The wind blew west at 20 mph, pushing a heavy mist across the roads of this chilled industrial town.
I should have been in the 2002 Ford Explorer XLT I left at home in Virginia. Instead, I was cruising along snow-bordered expressways in a late-model Cadillac DeVille sedan.
Sometimes life doesn’t make sense. Things fall apart. The center doesn’t hold. Up is down, and the Explorer isn’t where it should be — not here with me and not, any longer, sitting at the top of buyer-preference lists for sport-utility vehicles.
The folks at Ford Motor Co. will argue with that. They’ll point to numbers and say, “See, we’re still the best-selling SUV in the country.” Or they’ll ask you to take the long view, to look at global sales of the Explorer since its 1990 introduction. From that perspective, they’ll declare it the most popular SUV in the world.
But the Ford people know the truth. We all do. The Explorer took a blow to its integrity. It was the Firestone tire thing, last year’s industrial scandal that rocked the Explorer’s reputation the way Monica Lewinsky rocked the Clinton White House.
Tread separation on Firestone tires on 1990s-era Explorers led to scores of rollover accidents, many of them fatal.
Though Ford did a masterful job of shifting much of the blame for those failures to Firestone, the automaker’s protestations appeared to have little credibility for many consumers.
The tire scandal broke just as Ford was unwrapping prototypes of the 2002 Explorer to take care of another problem with the vehicle — boredom.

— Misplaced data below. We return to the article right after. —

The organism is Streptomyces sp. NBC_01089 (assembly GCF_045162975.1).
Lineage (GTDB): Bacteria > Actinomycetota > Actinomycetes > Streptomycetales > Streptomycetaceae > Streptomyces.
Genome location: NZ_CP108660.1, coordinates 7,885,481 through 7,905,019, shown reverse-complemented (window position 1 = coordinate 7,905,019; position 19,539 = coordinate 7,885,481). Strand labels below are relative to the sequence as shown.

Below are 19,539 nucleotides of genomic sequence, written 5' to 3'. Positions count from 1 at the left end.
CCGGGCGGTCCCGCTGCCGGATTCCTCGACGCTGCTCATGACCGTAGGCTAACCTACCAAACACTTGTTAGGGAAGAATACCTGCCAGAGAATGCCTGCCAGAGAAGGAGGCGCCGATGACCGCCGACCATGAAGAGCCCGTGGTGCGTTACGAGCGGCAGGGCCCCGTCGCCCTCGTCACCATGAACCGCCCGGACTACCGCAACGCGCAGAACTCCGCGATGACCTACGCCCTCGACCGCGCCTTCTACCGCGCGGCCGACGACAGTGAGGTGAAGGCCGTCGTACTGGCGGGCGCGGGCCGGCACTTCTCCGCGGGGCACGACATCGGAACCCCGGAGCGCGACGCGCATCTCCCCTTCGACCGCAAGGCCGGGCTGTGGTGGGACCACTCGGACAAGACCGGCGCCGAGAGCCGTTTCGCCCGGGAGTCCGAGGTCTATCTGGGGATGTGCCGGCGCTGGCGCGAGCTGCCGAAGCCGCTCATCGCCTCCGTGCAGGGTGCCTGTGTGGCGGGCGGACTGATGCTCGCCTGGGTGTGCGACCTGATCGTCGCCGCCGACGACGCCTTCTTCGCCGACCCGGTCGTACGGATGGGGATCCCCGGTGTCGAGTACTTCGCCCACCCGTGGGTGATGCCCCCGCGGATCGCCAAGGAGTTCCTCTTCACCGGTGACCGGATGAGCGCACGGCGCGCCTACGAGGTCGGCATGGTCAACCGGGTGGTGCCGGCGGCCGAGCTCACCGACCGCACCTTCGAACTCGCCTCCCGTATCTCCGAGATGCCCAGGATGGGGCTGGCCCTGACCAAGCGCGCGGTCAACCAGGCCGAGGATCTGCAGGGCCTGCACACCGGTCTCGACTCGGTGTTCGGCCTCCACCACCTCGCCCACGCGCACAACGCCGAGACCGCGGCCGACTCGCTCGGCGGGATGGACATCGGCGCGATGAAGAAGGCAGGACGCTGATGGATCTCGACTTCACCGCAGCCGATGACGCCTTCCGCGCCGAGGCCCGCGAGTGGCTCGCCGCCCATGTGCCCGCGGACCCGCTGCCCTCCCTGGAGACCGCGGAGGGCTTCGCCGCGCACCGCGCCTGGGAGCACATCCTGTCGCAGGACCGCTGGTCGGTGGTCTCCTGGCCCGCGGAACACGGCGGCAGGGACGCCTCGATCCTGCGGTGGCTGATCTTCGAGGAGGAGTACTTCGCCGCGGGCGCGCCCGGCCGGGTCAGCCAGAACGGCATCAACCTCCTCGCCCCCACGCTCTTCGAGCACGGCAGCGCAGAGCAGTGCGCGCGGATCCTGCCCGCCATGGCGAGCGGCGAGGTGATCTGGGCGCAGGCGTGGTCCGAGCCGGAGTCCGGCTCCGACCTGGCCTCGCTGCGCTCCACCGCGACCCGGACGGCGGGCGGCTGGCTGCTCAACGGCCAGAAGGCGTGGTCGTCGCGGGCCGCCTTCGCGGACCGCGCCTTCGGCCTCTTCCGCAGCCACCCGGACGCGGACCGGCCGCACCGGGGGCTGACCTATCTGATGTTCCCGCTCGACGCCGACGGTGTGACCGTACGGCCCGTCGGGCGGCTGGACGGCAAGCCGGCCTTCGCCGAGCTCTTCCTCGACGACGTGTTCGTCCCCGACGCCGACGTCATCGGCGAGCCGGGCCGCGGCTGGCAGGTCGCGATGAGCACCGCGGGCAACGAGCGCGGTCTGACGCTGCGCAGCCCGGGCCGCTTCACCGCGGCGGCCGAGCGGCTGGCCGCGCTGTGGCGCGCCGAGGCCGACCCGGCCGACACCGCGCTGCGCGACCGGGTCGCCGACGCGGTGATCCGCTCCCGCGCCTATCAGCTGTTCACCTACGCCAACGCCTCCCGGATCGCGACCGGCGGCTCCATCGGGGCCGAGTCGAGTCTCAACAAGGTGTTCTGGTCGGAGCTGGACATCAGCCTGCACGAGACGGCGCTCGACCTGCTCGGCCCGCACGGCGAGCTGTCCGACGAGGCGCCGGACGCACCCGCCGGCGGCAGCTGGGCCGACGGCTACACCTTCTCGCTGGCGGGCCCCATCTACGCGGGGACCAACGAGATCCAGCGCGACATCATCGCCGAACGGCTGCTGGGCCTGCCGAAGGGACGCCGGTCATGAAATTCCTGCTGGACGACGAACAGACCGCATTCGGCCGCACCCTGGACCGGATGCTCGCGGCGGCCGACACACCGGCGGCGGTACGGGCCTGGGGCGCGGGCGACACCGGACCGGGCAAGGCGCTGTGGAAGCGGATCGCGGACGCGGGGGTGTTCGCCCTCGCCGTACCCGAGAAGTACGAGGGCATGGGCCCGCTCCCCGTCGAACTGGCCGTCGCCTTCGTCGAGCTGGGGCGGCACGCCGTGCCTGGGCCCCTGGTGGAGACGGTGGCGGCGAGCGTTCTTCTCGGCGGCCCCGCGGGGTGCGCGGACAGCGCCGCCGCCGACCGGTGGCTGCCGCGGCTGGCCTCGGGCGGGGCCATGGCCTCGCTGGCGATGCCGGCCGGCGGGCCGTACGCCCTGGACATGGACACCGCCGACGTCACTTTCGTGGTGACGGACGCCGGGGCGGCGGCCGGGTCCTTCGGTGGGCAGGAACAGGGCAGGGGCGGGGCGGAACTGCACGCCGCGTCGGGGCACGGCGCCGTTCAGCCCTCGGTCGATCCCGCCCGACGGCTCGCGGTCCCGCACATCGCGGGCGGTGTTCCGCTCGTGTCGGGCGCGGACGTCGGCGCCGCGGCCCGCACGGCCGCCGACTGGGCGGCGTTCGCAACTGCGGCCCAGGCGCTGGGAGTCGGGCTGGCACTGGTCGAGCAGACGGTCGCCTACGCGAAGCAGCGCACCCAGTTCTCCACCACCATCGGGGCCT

In its decade on the market, the Explorer had moved from being different and exciting to being expected. It lacked the intimidation factor of gargantuan sport-utility vehicles such as the Hummer or the Ford Excursion. It had none of the charm or driving ease of mini-SUVs such as the Honda CR-V, and it lacked the prestige of super-lux SUVs such as the BMW X-5 and the Mercedes-Benz M-Class.
New competitors, including the Toyota Sequoia and the Hyundai Santa Fe, keep coming. Ford had to get the 2002 Explorer right.
But whether the new Explorer will find a home in a newly skeptical marketplace remains to be seen. Here’s betting that it’ll make a comeback.
The Firestone tires are gone, for one thing. They’ve been replaced by standard Michelins (P235/70Rx16 OWL). If nothing else, that should give some would-be buyers peace of mind.
An even more substantial change, in terms of vehicle stability, is a much-improved suspension system. The excessive rear bounce is gone, thanks to the installation of an independent rear suspension that allows the back wheels to individually handle bumps and dips in the road without upsetting the vehicle.
The new Explorer has more interior space — also arranged more sensibly — than its predecessor. It is easier to enter and exit the vehicle, thanks to a lower interior floor. Outboard seats are now closer to door openings, which are wider — all of which eliminate the need to stretch, bend and pull your body into a middle seat. And there’s an optional third seat for the two rear-most passengers.
Storage compartments and cup, juice-box and bottle holders abound — as does horsepower. The tested Explorer XLT was powered by the standard 210-horsepower 4-liter V-6, mated to a five-speed automatic transmission.
I did no towing on the Virginia drive and thus felt no need for extra power. But haulers of boats and trailers might want the optional 239-horsepower 4.6-liter V-8.
The new Explorer is available in two-wheel-drive (rear) or the tested four-wheel-drive version. You can get it plain (XLS), modestly outfitted (XLT), fancy (Eddie Bauer) or extravagant (Limited).
I just wish I had the Explorer here in Rochester. That wind is still blowing. The sky is turning ch al. It appears it’s going to snow.